Budget Votes at City Hall
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Budget Votes at City Hall

After a day and a half of debate at City Hall, and following a summer of consultant reports, marathon committee meetings, and public discussion, council finally voted on a much scaled-down slate of proposed budget cuts.

Giorgio Mammoliti captaining votes during the budget debate.

All summer, various committees of council have been meeting to discuss a set of reports issued by KPMG, who were commission to identify programs the City could cut, in order to help save money.

They didn’t find much.

After their review, and upon comparison with other similar cities, it turns out that approximately 90% of City-run services are either mandatory (they are legally required to provide them) or “traditional” for municipal governments to provide.

Out of that process: a slate of proposed cuts that included many items dear to Toronto residents—including phasing out child care spaces and selling long-term care facilities, privatizing the Riverdale Farm and scaling back environmental offices. Much public hue and outcry followed, and after last week’s marathon Executive Committee meeting, councillors today were faced with a much more modest set of proposals, with potential savings totalling $29 million. (The rest of the proposals were punted to budget meetings that will be held later this fall.) They debated them all day yesterday and all morning today, and then considered approximately 40 amendments. The results:


  • By a vote of: 34-11: Eliminating four free garbage tags.
  • By a vote of 39-5: Finding third-party operators for the Parks Department zoos and farms (except Riverdale Farm). By a vote of 27-18, council agreed preference would be given to third party operators who will emphasize education and conservation; by a vote of 20-25 they rejected a proposed 10% limit on the area of zoos and farms that could be given over to commercial activities.
  • By a vote of 34-11: Reducing community and neighbourhood development activities by cutting staff supports to advisory bodies, stopping work on the development of community service hubs, and stopping work on the development of social development plans for communities undergoing revitalization. However, by a vote of 25-20, council approved a motion to exempt the Youth Cabinet and Seniors Forum from those cuts.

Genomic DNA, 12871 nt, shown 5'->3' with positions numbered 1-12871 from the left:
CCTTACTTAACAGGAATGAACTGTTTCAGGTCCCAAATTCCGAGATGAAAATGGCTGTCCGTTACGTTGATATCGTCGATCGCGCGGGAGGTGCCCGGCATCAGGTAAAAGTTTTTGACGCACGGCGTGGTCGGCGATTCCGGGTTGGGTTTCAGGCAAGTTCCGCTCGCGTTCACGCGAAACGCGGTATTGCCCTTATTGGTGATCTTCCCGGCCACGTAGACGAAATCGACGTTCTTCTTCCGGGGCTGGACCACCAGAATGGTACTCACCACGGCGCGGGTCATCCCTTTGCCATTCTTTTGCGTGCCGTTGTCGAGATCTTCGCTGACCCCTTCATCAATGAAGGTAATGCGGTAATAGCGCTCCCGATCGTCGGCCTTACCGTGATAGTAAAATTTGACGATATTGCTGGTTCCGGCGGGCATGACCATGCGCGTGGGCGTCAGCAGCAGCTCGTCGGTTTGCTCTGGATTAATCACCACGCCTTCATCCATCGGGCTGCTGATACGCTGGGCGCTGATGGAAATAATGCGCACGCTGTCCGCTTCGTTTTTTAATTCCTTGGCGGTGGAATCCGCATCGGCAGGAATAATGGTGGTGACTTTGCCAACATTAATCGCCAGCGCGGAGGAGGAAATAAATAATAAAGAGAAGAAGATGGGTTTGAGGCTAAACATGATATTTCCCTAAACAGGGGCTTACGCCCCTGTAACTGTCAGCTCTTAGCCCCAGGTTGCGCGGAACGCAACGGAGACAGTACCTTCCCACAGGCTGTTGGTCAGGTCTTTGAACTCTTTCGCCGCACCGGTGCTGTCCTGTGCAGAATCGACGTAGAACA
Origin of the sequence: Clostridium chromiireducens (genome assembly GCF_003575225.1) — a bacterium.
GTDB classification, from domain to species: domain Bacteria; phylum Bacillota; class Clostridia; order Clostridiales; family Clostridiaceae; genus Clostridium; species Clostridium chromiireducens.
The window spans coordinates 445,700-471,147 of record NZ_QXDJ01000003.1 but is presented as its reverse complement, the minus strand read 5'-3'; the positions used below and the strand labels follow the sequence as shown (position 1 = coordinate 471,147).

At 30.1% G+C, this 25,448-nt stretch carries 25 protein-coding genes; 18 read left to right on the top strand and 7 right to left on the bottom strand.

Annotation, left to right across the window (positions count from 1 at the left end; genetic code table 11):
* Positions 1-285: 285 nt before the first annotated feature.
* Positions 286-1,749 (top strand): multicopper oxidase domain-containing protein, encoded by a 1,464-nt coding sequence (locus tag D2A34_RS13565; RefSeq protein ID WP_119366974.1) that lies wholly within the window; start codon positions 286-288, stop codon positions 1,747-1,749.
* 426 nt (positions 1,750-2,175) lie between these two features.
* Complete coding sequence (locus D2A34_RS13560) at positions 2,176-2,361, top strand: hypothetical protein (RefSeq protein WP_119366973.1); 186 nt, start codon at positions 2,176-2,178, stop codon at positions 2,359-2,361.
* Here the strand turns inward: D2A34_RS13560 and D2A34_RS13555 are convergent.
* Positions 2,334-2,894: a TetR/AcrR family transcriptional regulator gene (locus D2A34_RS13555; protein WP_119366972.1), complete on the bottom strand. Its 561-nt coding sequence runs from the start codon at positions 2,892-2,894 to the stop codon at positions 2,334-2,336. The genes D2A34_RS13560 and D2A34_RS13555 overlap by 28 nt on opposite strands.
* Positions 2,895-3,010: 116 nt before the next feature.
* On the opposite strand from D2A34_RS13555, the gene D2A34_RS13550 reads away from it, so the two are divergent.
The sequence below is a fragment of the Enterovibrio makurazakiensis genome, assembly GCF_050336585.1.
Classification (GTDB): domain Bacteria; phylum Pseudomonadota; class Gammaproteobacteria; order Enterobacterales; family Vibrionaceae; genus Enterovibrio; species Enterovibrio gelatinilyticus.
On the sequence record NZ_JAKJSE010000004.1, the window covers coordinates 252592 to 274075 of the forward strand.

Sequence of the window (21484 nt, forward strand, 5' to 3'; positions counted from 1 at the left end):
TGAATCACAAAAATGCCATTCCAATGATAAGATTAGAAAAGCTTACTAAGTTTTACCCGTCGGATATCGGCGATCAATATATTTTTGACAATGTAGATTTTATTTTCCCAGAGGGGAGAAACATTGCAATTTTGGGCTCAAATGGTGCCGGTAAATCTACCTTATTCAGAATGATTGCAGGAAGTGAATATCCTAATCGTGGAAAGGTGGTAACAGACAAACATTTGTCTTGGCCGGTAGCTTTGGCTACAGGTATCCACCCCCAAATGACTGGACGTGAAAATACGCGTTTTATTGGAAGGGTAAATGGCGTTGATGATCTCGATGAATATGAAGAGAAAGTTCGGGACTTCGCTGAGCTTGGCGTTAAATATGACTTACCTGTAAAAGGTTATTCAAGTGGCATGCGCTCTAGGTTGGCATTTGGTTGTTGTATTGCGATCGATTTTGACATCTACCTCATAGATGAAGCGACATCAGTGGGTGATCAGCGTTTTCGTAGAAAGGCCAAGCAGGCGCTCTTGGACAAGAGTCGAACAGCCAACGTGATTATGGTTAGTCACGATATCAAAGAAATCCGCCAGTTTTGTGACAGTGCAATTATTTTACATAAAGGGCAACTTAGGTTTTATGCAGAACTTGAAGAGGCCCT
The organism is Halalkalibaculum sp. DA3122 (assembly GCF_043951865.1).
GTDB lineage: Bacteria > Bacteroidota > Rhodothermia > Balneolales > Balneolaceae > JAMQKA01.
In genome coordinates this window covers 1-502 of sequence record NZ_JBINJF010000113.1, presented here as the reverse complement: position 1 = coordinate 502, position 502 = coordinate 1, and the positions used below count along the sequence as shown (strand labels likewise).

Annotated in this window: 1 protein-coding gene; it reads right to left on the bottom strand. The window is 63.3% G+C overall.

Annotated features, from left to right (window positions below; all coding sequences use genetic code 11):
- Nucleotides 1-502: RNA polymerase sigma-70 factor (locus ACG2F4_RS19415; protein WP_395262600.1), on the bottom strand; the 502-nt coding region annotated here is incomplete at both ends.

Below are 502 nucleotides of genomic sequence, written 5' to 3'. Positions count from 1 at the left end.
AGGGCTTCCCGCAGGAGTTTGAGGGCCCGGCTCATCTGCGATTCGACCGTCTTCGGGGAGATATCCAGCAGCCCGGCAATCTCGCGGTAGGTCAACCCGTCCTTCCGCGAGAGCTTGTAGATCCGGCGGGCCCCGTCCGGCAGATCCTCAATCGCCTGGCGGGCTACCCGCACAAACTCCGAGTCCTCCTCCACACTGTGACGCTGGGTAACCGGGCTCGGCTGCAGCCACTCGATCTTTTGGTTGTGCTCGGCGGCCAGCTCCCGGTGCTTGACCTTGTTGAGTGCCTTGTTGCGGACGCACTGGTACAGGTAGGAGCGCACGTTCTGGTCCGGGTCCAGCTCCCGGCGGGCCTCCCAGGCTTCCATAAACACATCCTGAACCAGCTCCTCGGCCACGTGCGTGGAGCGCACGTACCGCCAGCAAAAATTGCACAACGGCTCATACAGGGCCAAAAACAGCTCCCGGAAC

• By a vote of 24-21: Three City-run theatres. The City will try to sell: the St. Lawrence Centre for the Arts, the Hummingbird Centre for the Performing Arts (the Sony Centre), and the Toronto Centre for the Arts.
  • By a vote of 20-24: Libraries will not be immune to potential cuts in services and hours, though the extent of those cuts is not yet known. No branches will be closed, however.
  • By a vote of 24-21: Trees. Council will be extending the timeframe for achieving the City’s tree canopy goals (though we don’t yet know by how long. By another 24-21 vote, councillors decided to continue investigating cuts to horticultural programs.
  • By a vote of 29-16: The Christmas Bureau, which gives gifts to needy children.
  • By a vote of 20-25: Council rejected a motion to exclude child care from budget cuts. Potential cuts will be part of the 2012 budget process.
  • By a vote of 20-25: Council rejected a motion to exempt long-term care facilities from budget cuts. Potential cuts will be part of the 2012 budget process.
  • By a vote of 22-23: The Hardship Fund, which offsets medical costs for the needy.
  • By a vote of 44-1: The one nobody argued about! Council will eliminate paid duty police officers at construction sites.
  • By a vote of 29-16: The Metro Zoo, which the City will try to sell.


  • By a vote of 23-22: Cuts to the Public Realm Neighbourhood Improvement Program.
  • By a vote of 17-28: A Requirement that City-run zoos and farms remain free or move to a pay-what-you-can model if operated by third parties.
  • By a vote of 43-2: A proposal to scale back City Planning review processes.
  • By a vote of 24-21: Cutting Community Environment Days.
  • By a vote of 40-5: Shutting down several City-run museums. (We don’t know which ones were on the chopping block, as the City claims it cannot release that information since it pertains to specific individuals’ employment status.) This cut isn’t definitively dead, but it will be reconsidered.